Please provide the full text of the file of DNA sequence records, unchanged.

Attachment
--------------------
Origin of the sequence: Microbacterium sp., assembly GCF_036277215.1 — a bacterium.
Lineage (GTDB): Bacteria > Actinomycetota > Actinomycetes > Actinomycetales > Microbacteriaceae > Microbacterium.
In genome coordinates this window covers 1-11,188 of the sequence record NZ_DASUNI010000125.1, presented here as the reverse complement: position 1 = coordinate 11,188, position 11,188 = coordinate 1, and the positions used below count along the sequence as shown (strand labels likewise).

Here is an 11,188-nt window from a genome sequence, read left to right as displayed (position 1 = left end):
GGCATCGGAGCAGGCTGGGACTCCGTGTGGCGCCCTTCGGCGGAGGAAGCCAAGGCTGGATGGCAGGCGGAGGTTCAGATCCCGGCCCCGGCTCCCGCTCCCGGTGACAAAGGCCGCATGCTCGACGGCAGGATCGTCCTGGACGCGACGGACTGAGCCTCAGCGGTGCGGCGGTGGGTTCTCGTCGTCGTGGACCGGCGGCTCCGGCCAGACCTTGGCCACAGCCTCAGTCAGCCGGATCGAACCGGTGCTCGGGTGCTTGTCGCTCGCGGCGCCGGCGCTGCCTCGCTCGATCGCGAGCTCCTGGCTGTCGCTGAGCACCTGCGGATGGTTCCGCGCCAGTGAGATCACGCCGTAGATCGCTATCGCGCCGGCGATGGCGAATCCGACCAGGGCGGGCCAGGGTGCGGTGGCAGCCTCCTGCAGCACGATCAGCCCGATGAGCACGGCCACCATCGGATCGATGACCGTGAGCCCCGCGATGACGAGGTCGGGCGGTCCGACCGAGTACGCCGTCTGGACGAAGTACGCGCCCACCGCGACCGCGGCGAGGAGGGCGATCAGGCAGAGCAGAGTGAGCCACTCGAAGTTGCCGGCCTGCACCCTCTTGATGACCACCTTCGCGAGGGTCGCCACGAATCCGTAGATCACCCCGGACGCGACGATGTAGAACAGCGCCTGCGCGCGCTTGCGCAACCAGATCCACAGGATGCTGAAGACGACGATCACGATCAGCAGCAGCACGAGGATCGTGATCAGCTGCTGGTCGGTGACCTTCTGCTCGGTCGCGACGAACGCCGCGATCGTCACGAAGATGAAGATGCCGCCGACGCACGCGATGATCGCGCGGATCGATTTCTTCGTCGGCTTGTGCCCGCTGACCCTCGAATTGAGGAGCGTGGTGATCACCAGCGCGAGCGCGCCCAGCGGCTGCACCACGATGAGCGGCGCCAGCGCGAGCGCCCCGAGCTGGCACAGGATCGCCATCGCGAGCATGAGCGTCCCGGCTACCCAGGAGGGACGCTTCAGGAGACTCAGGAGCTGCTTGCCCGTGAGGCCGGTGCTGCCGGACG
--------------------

Origin of the sequence: Microbacterium sp., assembly GCF_036277215.1 — a bacterium.
Lineage (GTDB): Bacteria > Actinomycetota > Actinomycetes > Actinomycetales > Microbacteriaceae > Microbacterium.
In genome coordinates this window covers 1-11,188 of the sequence record NZ_DASUNI010000125.1, presented here as the reverse complement: position 1 = coordinate 11,188, position 11,188 = coordinate 1, and the positions used below count along the sequence as shown (strand labels likewise).

Here is an 11,188-nt window from a genome sequence, read left to right as displayed (position 1 = left end):
GGCATCGGAGCAGGCTGGGACTCCGTGTGGCGCCCTTCGGCGGAGGAAGCCAAGGCTGGATGGCAGGCGGAGGTTCAGATCCCGGCCCCGGCTCCCGCTCCCGGTGACAAAGGCCGCATGCTCGACGGCAGGATCGTCCTGGACGCGACGGACTGAGCCTCAGCGGTGCGGCGGTGGGTTCTCGTCGTCGTGGACCGGCGGCTCCGGCCAGACCTTGGCCACAGCCTCAGTCAGCCGGATCGAACCGGTGCTCGGGTGCTTGTCGCTCGCGGCGCCGGCGCTGCCTCGCTCGATCGCGAGCTCCTGGCTGTCGCTGAGCACCTGCGGATGGTTCCGCGCCAGTGAGATCACGCCGTAGATCGCTATCGCGCCGGCGATGGCGAATCCGACCAGGGCGGGCCAGGGTGCGGTGGCAGCCTCCTGCAGCACGATCAGCCCGATGAGCACGGCCACCATCGGATCGATGACCGTGAGCCCCGCGATGACGAGGTCGGGCGGTCCGACCGAGTACGCCGTCTGGACGAAGTACGCGCCCACCGCGACCGCGGCGAGGAGGGCGATCAGGCAGAGCAGAGTGAGCCACTCGAAGTTGCCGGCCTGCACCCTCTTGATGACCACCTTCGCGAGGGTCGCCACGAATCCGTAGATCACCCCGGACGCGACGATGTAGAACAGCGCCTGCGCGCGCTTGCGCAACCAGATCCACAGGATGCTGAAGACGACGATCACGATCAGCAGCAGCACGAGGATCGTGATCAGCTGCTGGTCGGTGACCTTCTGCTCGGTCGCGACGAACGCCGCGATCGTCACGAAGATGAAGATGCCGCCGACGCACGCGATGATCGCGCGGATCGATTTCTTCGTCGGCTTGTGCCCGCTGACCCTCGAATTGAGGAGCGTGGTGATCACCAGCGCGAGCGCGCCCAGCGGCTGCACCACGATGAGCGGCGCCAGCGCGAGCGCCCCGAGCTGGCACAGGATCGCCATCGCGAGCATGAGCGTCCCGGCTACCCAGGAGGGACGCTTCAGGAGACTCAGGAGCTGCTTGCCCGTGAGGCCGGTGCTGCCGGACG